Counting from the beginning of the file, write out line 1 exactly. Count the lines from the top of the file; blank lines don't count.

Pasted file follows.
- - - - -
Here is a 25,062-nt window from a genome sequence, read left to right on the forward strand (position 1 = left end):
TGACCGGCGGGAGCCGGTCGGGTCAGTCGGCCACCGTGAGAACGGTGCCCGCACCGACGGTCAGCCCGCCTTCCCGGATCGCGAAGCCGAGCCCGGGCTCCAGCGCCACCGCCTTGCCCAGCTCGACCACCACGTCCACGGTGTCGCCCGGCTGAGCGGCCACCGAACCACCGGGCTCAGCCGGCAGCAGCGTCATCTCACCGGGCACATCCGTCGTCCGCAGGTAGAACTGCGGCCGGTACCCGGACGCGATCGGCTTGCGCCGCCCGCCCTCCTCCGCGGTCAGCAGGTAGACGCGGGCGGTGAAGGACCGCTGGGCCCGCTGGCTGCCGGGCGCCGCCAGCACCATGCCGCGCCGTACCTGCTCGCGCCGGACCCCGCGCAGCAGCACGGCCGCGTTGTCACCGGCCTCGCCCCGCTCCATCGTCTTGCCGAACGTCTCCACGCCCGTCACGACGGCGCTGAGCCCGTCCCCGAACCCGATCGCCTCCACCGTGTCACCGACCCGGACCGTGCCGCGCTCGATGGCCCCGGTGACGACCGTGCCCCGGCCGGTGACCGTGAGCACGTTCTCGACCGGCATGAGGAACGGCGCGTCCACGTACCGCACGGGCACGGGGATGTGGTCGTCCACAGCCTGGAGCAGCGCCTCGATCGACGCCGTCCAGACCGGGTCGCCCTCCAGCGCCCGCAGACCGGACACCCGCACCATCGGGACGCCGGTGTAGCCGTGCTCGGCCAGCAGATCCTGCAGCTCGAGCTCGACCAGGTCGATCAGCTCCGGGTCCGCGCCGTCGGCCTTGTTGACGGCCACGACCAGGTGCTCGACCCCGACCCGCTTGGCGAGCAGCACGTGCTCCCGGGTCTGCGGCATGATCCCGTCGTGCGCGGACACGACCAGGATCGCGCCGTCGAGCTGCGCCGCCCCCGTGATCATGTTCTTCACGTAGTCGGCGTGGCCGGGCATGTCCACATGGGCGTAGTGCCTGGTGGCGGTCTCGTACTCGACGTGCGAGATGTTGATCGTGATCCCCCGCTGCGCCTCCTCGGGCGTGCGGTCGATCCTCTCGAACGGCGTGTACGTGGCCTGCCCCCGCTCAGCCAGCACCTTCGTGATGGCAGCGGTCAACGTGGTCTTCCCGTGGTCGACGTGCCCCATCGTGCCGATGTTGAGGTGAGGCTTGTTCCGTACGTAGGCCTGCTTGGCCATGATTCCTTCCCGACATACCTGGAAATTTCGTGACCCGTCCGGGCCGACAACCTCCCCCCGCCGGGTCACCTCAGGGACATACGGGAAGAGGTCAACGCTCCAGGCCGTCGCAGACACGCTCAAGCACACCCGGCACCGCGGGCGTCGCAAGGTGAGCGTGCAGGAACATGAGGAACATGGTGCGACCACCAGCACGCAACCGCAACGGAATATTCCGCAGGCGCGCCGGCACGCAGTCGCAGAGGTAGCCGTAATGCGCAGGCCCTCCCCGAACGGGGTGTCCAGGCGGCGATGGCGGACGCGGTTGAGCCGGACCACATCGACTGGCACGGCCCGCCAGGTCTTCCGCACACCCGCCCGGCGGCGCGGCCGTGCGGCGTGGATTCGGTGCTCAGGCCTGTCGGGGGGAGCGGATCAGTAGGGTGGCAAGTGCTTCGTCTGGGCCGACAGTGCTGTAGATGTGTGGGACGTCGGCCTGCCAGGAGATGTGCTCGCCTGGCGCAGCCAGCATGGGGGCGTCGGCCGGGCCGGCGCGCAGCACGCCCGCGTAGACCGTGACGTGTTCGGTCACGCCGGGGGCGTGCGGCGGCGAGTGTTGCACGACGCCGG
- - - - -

Here is a 25,062-nt window from a genome sequence, read left to right on the forward strand (position 1 = left end):